Sierra Leone Telegraph: 23 June 2015
Last week president Koroma of Sierra Leone reminded the world, of the lavish lifestyles lived by former and contemporary African corrupt dictators, such as the late president Mobutu of Zaire and several others, whose expensive habits included health tourism abroad.
Speaking to local media, without any compunction or sense of betrayal of the poor people of Sierra Leone, who have no other choice but to make do with the creaking health service in the country, Koroma said that he has always travelled abroad for his annual routine medical checkup.
He told Awareness Times: “For some two decades now since the time I was just a private business man, throughout my years as the Opposition Leader and now as President, every year I fly out of the country on a private basis to undertake extensive medical check-ups…I missed my 2014 annual medical check-up and 2015 itself is now halfway gone so I am heading out for a few days to do my annual extensive routine tests.”
Routine checks – all the way in Germany? What’s wrong with the handful of highly qualified private doctors in Sierra Leone? Are they not good enough for the president?
Many would say that for a president who only a few years ago bulldozed his $500,000 family home in the leafy suburbs of the capital Freetown, to build a $5 million mansion, the president’s annual trip abroad as a health tourist does not come as a surprise.
But for a population of 6 million people, whose daily struggle to meet basic needs, left with no other choice but to use local health services, doctors and nurses, this audacity must come as a slap in the face.
It is a big shame and a blot on Africa’s already battered image, when one of its leaders deemed by many of his supporters as Africa’s best, is flying abroad for annual routine medical checkups, effectively dismissing and helping to deskill the country’s highly qualified local medical specialists.
President Koroma of Sierra Leone – a man said to be worth over $200 million, has clearly shown that he does not have confidence in the country’s healthcare system, which he is credited by his supporters to have created and managed in the past 8 years, nor does he trust and have confidence in the country’s doctors.
This elitist disconnect between a president who regularly walks on the loin cloths of jubilating market women, has once again shown his shameless audacity and disregard for the sensitivity and deplorable circumstances of the common people who voted him into power. (Photo: One of several mansions built by the president in his home town since coming to power in 2007).
Throughout the 1960s and 1970s, successive leaders in Sierra Leone – Milton Margai, Albert Margai and Siaka Stevens, placed their utmost confidence and faith in two of the country’s finest doctors – Dr Abdul Afyz Hardy and Dr Eleady – Cole.
They entrusted their lives into the hands of local medics, rather than fly abroad for expensive routine medical checkups the country’s taxpayer could ill afford.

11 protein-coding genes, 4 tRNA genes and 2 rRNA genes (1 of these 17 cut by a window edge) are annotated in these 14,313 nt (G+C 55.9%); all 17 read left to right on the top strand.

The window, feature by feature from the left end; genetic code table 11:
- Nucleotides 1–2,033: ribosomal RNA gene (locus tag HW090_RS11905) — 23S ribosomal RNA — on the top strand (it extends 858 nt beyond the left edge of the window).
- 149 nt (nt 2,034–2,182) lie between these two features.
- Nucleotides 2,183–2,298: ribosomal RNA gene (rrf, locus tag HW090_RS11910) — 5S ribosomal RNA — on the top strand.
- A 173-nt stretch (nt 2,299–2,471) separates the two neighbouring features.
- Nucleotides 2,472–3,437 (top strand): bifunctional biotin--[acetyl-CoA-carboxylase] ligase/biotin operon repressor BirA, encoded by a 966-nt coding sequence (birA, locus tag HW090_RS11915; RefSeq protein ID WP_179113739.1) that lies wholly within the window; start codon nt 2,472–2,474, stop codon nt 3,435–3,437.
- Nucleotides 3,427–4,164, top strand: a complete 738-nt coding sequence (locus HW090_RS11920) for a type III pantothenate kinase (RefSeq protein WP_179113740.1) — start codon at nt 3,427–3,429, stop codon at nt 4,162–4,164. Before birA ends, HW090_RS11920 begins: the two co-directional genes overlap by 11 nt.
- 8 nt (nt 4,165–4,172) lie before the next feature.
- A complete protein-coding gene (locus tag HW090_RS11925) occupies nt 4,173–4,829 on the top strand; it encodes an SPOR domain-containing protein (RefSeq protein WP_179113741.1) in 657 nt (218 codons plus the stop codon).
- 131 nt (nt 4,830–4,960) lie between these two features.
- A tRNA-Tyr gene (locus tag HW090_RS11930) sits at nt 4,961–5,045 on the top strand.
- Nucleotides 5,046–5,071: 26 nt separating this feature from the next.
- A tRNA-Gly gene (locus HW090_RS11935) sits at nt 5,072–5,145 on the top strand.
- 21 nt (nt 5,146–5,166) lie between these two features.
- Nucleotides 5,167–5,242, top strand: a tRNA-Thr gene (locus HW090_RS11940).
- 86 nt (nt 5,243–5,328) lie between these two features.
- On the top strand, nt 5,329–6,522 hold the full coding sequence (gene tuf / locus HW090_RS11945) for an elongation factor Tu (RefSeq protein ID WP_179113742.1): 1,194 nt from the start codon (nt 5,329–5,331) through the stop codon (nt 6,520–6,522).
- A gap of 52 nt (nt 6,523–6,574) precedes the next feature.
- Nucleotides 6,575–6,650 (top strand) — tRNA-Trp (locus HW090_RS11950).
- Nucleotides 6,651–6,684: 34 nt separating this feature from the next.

A leader that has spent a ‘lifetime’ in politics preaching about attitudinal change, only to then turn around and shamelessly behave differently, should only blame himself when accused of hypocrisy and double standards.
Sierra Leone is one of the poorest nations in the world, now battered by the effects of the Ebola virus disease.
Average daily income per capita is less than a dollar; over 80% of the country’s youth are unemployed; external debt is now more than $1 billion – an unbelievable increase from zero in 2002; average adult mortality age of 40 years; with almost 30% of pregnant women and girls, still dying in childbirth; and 40% of children dying before they are five years old.
The government continues to struggle to provide access to clean drinking water and electricity to over 80% of the country’s population, while poor sanitation accounts for and contributes to one in three deaths.
Does president Koroma – the health tourist, really care?
President Koroma is now calling for the international community to cough up billions of dollars to help rebuild the country’s healthcare system and take care of the sick, whilst jetting abroad for his routine health checkups, after decades of under-investment and corruption by his government.
As a millionaire health tourist – unlike his fellow compatriots in Sierra Leone, his decision to personally invest hundreds of thousands of dollars abroad every year, instead of supporting local services, must be directly responsible for the dilapidated conditions the country’s health, water and electricity systems are in today.
As 2017 fast approaches, the people of Sierra Leone just cannot wait to see the back of an ungrateful president, who has done so much to destroy the fabric of society and yet put back so little to benefit those that cannot afford to send their children abroad to study, nor afford to travel to Germany for routine health checks.